Space

Study shows the International Space Station is brimming with bacteria

Canadian Space Agency astronaut David Saint-Jacques inside the Harmony module aboard the ISS last month
Canadian Space Agency astronaut David Saint-Jacques inside the Harmony module aboard the ISS last month
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Canadian Space Agency astronaut David Saint-Jacques inside the Harmony module aboard the ISS last month
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Canadian Space Agency astronaut David Saint-Jacques inside the Harmony module aboard the ISS last month

Knowing the make up the microbial community on the International Space Station (ISS) would be of huge use to space agencies trying to safeguard the wellbeing of their astronauts. This has been a focus of NASA's for a while, and its scientists have just put the finishing touches on what they say is the first comprehensive catalog of all the bacteria and fungi inside the ISS, describing a bacteria-filled environment not dissimilar to a gym or an office.

Over a period of 14 months, researchers gathered samples from eight different surfaces around the inside of the ISS, including viewing windows, toilets, exercise platforms and dining tables.

These surface samples were analyzed using traditional culture techniques and gene sequencing methods, and the results paint a picture of an enclosed environment brimming with bacteria. The microbes present on the ISS were found to be mostly linked to humans, with Staphylococcus aureus and Enterobacter among them.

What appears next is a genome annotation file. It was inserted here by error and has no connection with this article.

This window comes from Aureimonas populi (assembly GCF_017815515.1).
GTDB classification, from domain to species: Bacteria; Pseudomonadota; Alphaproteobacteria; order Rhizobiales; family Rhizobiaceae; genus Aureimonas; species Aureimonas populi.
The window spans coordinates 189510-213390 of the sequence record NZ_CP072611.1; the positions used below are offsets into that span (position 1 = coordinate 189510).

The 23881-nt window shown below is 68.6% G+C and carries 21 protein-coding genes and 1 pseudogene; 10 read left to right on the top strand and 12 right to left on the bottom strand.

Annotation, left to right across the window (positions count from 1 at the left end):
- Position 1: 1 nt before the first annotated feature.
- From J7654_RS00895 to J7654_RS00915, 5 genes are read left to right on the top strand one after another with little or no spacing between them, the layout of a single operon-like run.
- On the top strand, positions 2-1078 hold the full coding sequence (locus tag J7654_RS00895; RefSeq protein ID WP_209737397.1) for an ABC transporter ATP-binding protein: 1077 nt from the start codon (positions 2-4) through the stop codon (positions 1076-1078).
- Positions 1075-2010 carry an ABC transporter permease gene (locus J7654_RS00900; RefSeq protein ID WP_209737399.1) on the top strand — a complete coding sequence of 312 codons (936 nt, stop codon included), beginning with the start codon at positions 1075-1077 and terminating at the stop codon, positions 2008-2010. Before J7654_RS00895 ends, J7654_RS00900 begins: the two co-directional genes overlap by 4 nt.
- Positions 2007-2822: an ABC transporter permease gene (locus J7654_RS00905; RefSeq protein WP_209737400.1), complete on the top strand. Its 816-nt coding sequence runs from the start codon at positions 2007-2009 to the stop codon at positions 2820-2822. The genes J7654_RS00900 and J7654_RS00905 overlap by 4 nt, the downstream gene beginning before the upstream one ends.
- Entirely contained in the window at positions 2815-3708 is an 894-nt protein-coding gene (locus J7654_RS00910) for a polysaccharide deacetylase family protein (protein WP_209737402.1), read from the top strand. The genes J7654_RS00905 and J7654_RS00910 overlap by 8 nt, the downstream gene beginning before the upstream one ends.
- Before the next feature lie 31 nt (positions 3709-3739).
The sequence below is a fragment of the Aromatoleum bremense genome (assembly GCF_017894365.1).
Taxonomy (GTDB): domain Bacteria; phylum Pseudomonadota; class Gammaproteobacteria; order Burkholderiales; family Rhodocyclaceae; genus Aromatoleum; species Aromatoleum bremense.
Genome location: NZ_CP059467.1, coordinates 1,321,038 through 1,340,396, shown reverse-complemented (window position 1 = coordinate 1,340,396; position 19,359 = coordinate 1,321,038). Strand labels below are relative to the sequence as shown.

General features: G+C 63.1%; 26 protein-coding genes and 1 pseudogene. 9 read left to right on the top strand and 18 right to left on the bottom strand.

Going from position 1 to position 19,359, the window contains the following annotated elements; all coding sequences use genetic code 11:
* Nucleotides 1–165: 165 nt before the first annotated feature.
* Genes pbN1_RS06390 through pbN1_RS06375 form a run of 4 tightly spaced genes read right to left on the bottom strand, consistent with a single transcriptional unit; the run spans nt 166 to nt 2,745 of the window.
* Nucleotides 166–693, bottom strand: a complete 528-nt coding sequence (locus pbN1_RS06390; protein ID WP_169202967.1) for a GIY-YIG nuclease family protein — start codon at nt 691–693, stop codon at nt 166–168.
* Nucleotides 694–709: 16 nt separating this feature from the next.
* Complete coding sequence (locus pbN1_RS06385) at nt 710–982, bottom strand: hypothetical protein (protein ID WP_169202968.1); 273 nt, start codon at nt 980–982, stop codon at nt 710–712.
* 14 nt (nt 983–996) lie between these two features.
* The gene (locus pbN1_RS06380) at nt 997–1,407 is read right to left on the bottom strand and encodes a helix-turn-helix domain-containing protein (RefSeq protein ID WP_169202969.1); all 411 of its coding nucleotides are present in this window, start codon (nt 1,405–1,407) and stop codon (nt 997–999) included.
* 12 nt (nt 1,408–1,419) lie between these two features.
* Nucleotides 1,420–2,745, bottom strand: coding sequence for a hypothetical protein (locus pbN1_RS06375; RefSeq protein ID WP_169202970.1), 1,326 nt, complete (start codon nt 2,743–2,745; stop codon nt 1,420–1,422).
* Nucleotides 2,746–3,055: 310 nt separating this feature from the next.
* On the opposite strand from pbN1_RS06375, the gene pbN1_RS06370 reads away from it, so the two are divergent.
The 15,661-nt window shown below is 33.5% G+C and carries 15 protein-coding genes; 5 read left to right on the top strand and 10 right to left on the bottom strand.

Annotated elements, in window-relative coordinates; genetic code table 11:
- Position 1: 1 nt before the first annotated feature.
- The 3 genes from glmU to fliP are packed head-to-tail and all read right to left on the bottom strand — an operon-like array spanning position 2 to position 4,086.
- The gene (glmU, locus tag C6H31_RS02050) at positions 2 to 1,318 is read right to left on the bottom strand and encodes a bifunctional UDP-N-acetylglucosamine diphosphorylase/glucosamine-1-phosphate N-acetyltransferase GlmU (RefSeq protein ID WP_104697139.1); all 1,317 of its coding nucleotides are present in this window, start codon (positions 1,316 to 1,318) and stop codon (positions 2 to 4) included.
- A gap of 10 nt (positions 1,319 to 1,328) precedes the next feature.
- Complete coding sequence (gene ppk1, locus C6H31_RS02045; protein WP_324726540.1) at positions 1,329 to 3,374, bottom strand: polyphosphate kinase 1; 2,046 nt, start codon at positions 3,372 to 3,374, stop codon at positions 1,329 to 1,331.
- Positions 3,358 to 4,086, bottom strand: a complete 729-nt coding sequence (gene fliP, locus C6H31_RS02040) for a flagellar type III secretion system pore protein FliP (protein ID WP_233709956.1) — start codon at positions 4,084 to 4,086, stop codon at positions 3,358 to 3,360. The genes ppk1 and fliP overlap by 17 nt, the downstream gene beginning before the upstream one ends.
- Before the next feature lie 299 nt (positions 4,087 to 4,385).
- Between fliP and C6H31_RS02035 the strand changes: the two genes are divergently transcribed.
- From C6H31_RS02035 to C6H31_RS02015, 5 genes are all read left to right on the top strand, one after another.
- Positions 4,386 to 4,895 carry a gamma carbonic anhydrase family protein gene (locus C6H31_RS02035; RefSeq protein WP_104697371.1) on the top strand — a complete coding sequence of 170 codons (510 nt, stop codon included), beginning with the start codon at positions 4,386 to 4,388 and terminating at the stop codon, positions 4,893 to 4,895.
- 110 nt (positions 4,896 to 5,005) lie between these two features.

These bacteria are rife in hospitals, offices, gyms and similar enclosed environments that are home to human activity. This is perhaps not all that surprising, given that 230 different people from 18 different countries have visited the ISS and it has been continuously occupied since 2000. But that doesn't make the research any less important, as scientists seek to better understand the microbes that inhabit these environments with a view to developing safety measures for missions to the Moon, Mars or maybe beyond.

"Specific microbes in indoor spaces on Earth have been shown to impact human health," says Dr Kasthuri Venkateswaran from NASA's Jet Propulsion Laboratory and author on the new study. "This is even more important for astronauts during spaceflight, as they have altered immunity and do not have access to the sophisticated medical interventions available on Earth. In light of possible future long-duration missions, it is important to identify the types of microorganisms that can accumulate in the unique, closed environments associated with spaceflight, how long they survive and their impact on human health and spacecraft infrastructure."

The team published its research in the journal Microbiome.

Source: Microbiome via ScienceDaily

Knowing the make up the microbial community on the International Space Station (ISS) would be of huge use to space agencies trying to safeguard the wellbeing of their astronauts. This has been a focus of NASA's for a while, and its scientists have just put the finishing touches on what they say is the first comprehensive catalog of all the bacteria and fungi inside the ISS, describing a bacteria-filled environment not dissimilar to a gym or an office.